U.S. Makes Diplomatic Push for Taiwan to Attend WHO Summit
Trump administration leans on European allies and others to have health agency publicly call for Taiwan’s inclusion to pressure a resistant Beijing
A fight over whether Taiwan can participate in a World Health Organization conference on the coronavirus pandemic later this month is escalating a bitter tug of war between the U.S. and China over leadership within the U.N. system.
U.S. diplomats have been asking European allies, and other democratic states, to jointly prod the WHO to publicly encourage China to allow Taiwan to join the conference as an observer. The World Health Assembly, the annual decision-making meeting for the United Nations organization, is normally held in person, but will be held virtually on a live-streamed videoconference on May 18-19.
The push stands little chance of success, and instead serves as a test of America’s leverage in its broader political struggle with China, waged in the midst of a pandemic, for influence within U.N. agencies. Several Western nations, including France, support the idea, but their support isn’t enough to overcome objections from China, which has blocked Taiwan from sending observers to the yearly summit since 2017. Taiwan’s status is determined by a simple majority of the WHO’s 194 member states, and Beijing holds considerable economic sway among many members in Asia, Africa and Latin America.
Taiwan reported its first coronavirus case in January and has suffered only six deaths since, making the island a model that the Trump administration contends should be allowed to send observers. The WHO’s director general, Tedros Adhanom Ghebreyesus, could publicly urge China to soften its opposition, the administration says, considering the extraordinary circumstances of the coronavirus pandemic.
“I want to call upon all nations, including those in Europe, to support Taiwan’s participation as an observer at the World Health Assembly and in other relevant United Nations venues,” U.S. Secretary of State Mike Pompeo said Wednesday. “I also call upon WHO Director-General Tedros to invite Taiwan to observe this month’s WHA, as he has the power to do, and as his predecessors have done on multiple occasions.”
The WHO has declined to take a public stance on whether Taiwanese participation would be beneficial. The organization and the Taiwan Centers for Disease Control regularly share information regarding Covid-19. The WHO says its founding documents don’t provide its leadership the authority to weigh in on such a geopolitically sensitive issue without consensus from its member states.
“Involvement, if any, of observers from Taiwan-China in that assembly is a question for the 194 members of the WHO and the member governments,” said Derek Walton, the WHO’s legal counsel. “It is their decision.”
A French Foreign Ministry official said Paris is “favorable to an arrangement that would allow the participation of Taiwan…as an observer.” A senior U.S. official said other European countries are likely to support the position as well, but only because it stands little chance of advancing far enough to antagonize China.
The spat speaks to the accelerating unraveling of American support for a U.N. system where China is an increasingly powerful actor, with the WHO as a central casualty. America was the WHO’s largest funder, until it froze payments to the organization last month, on the grounds that its leadership has been too deferential to China.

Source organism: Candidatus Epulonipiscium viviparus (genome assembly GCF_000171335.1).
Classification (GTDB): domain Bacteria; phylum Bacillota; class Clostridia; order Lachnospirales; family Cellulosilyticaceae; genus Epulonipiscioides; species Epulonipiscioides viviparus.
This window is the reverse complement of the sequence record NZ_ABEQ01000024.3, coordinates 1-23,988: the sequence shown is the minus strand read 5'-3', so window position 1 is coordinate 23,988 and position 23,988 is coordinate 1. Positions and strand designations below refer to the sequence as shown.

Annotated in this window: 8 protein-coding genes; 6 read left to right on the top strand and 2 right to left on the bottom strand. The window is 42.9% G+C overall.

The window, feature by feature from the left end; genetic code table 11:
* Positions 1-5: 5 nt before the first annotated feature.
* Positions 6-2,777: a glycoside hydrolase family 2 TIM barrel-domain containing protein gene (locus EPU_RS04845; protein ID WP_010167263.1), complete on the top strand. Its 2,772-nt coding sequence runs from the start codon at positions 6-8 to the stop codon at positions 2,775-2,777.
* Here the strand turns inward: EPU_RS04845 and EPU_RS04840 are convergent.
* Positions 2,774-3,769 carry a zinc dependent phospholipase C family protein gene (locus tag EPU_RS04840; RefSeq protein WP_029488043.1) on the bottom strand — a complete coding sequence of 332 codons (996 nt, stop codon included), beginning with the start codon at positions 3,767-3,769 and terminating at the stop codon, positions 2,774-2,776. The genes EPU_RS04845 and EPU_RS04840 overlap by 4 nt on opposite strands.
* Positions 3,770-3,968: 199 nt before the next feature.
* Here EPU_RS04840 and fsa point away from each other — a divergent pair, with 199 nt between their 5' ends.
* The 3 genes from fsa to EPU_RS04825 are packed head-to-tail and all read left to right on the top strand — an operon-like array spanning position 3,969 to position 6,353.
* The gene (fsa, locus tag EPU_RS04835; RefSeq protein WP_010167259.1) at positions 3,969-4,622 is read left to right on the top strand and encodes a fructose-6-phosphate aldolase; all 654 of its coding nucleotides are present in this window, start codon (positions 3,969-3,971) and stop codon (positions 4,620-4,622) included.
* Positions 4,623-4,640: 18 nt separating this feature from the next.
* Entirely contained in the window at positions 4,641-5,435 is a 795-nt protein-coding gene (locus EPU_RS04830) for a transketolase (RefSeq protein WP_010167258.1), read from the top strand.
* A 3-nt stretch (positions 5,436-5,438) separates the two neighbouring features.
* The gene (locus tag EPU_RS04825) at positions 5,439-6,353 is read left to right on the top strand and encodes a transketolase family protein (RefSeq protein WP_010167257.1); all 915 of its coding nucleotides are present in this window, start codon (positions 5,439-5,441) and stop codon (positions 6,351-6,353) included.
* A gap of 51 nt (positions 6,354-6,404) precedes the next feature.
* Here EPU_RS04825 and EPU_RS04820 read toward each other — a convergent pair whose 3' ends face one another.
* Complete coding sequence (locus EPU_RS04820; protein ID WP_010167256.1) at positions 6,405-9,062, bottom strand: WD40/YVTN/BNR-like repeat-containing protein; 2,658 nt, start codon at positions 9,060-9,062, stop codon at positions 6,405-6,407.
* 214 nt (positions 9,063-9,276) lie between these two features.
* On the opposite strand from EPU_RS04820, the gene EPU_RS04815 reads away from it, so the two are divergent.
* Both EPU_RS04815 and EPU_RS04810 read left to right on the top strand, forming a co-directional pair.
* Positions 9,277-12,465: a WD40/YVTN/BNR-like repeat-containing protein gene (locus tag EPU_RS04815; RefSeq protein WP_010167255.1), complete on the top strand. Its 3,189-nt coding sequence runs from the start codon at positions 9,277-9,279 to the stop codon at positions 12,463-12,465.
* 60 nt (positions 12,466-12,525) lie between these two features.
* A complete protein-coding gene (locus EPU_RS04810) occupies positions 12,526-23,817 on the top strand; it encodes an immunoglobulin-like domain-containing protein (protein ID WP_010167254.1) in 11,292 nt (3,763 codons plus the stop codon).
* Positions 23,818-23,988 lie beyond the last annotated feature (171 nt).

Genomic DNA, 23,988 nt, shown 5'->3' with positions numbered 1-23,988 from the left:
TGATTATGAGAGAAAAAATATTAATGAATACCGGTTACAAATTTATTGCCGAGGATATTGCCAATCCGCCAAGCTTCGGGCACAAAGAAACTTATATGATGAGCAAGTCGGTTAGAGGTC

The U.S. has proposed creating an alternative global public health organization, more independent from Chinese leadership. But few allies have joined that push, and the EU remains wary of a separate U.S. call for an international inquiry into the origins of the coronavirus pandemic and China’s handling of it. The net result has been America’s estrangement from a U.N. system it helped found.
“This is all very dangerous,” said Courtney Fung, an assistant professor at the University of Hong Kong and an associate fellow at the Chatham House think tank. “There’s this frame now of, China has captured the system, it’s beholden to China, therefore we shouldn’t participate in it,” she said. “But by the U.S. not being there, it creates an empty space for somebody else to fill.”
Taiwan hasn’t been invited to the WHO’s annual policy-setting assembly since participating as a nonvoting observer from 2009 to 2016, during a period of relatively warm ties between Beijing and Taipei. This spell ended after Tsai Ing-wen, whose political party advocates a unique Taiwanese identity separate from mainland China, took office as the island’s president in 2016.
China’s Foreign Ministry said it had previously allowed Taiwan to send observers to the annual conference, under the name “Chinese Taipei.” But this has stopped, the ministry said, because Ms. Tsai’s government undermines the principle of a single, sovereign China.
To use the epidemic to get Taiwan added to the World Health Assembly “isn’t to be truly concerned about public health issues, but out of a political plot to create ‘two Chinas’ or ‘one China, one Taiwan,’ ” the Chinese Foreign Ministry said in a response to questions. “The Chinese Mainland firmly opposes this, and the international community should not be fooled.”
Taiwan has said its exclusion from the primary U.N. agency dealing with the pandemic threatens global health. Over the past 10 years, China has declined about 70% of Taiwan’s requests to attend various WHO meetings, Taiwan said. The Chinese Foreign Ministry said it had allowed Taiwan to send an official to a technical meeting 24 different times over the past year.
“It’s not just for the Taiwanese people, it’s for the international community, this disease shows no borders and if we have this loophole in the network it endangers [people] everywhere,” said a senior Taiwanese diplomat.
The WHO could publicly ask China to reconsider “if they really want to do it, the diplomat said. “They are so beholden to China.”